Halloween just got a lot scarier, thanks to a rash of sinister clowns appearing in the Pacific Northwest.
Within the last two months, creepy clown sightings have been reported in Tacoma and downtown Portland, just under 10 miles south of Clark. These incidents are part of a nationwide trend of sometimes-violent scare tactics by people dressed as creepy clowns.
Clark student Moises Gomez said he is afraid for the safety of his family, especially his young nieces, after hearing of a clown who reportedly tried to lure little kids into the woods.
“We have to defend ourselves if they do show up here,” Gomez said.
“I think that it’s really dumb for people to dress up as clowns and terrorize people,” student Hailey Munds said.
Other students said they do not find the clown phenomenon very threatening.
Some, including Trevor Newburn, even found humor in the clown sightings. Newburn said he has tried to hunt the clowns, and if he encountered one he would “chase him and try to take a picture.”
Gomez, Munds and Newburn all believe that clowns could appear on campus, especially with Halloween coming up on Monday. But security doesn’t see it as a threat.
Director of Security Nicole Barone thinks the possibility of clowns showing up on campus is unlikely, but said that campus security is prepared to keep students safe just as they would in any other situation. She recommends that concerned students walk in pairs and ask for escorts to their cars to stay safe.
Students can sign up for the mobile alert service “RAVE” to get emails and text alerts from security about potentially dangerous situations on campus. It is free to sign up at getrave.com by using a student login to create an account. According to Barone, over 1,800 Clark students, faculty and staff are already using the service.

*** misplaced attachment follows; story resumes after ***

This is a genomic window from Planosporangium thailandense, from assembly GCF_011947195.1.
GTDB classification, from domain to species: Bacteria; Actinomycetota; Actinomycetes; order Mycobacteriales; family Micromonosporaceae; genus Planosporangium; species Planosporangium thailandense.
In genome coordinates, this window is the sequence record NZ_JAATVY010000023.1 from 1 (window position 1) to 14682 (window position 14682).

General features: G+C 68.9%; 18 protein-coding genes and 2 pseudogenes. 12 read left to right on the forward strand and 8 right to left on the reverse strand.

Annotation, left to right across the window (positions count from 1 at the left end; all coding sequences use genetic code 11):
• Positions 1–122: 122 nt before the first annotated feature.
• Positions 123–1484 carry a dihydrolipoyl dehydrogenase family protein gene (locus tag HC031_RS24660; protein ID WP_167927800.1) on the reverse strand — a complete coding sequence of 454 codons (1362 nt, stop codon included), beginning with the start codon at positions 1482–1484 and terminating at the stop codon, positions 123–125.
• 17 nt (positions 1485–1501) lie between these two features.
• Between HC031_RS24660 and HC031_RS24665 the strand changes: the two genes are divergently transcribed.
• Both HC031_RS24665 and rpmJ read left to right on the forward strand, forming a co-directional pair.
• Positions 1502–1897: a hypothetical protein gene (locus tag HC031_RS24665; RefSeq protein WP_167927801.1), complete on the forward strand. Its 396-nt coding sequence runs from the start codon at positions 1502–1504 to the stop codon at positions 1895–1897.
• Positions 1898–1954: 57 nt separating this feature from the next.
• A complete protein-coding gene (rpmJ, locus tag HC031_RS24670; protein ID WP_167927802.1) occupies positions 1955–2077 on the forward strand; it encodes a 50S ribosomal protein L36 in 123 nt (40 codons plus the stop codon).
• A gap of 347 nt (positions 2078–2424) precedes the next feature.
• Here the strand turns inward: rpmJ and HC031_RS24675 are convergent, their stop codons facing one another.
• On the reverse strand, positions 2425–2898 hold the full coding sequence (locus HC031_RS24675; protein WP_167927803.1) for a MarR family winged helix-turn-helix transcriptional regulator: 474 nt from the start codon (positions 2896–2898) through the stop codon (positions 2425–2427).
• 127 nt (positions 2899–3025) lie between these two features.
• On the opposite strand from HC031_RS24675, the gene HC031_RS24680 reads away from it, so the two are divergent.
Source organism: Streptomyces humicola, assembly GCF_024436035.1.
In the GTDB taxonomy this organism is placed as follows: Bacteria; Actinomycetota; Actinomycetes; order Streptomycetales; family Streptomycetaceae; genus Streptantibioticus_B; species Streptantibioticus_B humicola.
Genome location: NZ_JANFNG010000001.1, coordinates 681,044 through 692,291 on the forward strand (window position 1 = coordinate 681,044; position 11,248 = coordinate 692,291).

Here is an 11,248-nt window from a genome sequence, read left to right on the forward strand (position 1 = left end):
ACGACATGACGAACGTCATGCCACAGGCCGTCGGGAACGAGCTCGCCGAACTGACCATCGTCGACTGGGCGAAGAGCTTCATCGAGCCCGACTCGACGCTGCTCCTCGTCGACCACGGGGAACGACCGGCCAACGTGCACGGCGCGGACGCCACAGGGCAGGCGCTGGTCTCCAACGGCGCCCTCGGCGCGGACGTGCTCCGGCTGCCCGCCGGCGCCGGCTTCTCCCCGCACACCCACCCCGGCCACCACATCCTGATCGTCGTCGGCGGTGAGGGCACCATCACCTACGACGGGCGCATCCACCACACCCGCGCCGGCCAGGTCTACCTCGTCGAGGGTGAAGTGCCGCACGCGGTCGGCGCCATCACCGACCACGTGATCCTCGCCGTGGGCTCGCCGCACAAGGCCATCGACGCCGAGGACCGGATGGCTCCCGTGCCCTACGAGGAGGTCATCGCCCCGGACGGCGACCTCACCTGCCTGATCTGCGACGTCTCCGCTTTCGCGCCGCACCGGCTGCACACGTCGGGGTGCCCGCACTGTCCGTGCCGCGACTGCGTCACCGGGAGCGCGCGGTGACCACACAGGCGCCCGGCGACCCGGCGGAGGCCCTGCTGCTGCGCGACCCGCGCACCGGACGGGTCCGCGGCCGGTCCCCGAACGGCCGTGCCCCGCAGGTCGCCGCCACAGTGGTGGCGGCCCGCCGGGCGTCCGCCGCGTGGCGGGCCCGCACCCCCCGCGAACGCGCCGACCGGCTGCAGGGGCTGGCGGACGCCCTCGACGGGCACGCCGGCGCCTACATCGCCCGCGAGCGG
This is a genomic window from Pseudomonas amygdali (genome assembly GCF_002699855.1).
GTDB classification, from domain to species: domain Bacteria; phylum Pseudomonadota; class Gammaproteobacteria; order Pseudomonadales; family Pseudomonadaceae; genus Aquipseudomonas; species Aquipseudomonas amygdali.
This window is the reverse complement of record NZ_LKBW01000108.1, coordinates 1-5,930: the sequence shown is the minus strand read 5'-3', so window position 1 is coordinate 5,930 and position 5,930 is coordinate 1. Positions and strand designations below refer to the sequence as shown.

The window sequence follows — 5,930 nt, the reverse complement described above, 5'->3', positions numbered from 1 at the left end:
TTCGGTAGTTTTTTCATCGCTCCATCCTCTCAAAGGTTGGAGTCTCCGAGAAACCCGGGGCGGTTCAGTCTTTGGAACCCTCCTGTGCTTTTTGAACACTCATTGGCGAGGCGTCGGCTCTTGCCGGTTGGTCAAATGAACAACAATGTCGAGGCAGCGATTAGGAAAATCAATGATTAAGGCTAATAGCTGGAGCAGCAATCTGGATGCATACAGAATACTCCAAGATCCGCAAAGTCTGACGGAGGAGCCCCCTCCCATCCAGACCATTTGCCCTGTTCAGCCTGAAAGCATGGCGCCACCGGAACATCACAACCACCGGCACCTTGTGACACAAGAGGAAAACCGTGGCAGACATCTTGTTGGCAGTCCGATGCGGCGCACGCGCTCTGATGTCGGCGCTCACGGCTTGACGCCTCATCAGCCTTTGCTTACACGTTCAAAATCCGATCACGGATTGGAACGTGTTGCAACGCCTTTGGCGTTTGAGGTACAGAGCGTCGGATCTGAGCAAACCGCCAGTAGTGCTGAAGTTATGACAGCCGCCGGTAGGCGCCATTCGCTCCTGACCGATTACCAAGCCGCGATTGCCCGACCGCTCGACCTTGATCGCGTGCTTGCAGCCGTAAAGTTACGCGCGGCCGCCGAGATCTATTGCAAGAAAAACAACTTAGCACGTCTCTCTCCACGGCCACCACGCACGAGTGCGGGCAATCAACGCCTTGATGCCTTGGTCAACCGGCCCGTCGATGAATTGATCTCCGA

Barone says students should not be worried about clowns coming to Clark because most of the clown sightings have been hoaxes. However, security is requesting that students do not wear masks on Halloween, and that they keep their student ID’s with them at all times.
Ultimately, masks can be a distraction from education. Barone said that if an individual’s actions suggests the presence of danger or seems “menacing” security will ask them to stop. Being scary is not a crime, but it does distract from students’ learning.
Giggles the Clown, a professional from Portland, said that the sightings have hurt business for real clowns, and that she’s gotten “a lot of obnoxious calls from unknown numbers leaving disgusting and foul messages.”
However, Giggles thinks people understand the creepy clowns are hoaxes “and aren’t actually trying to make people happy.”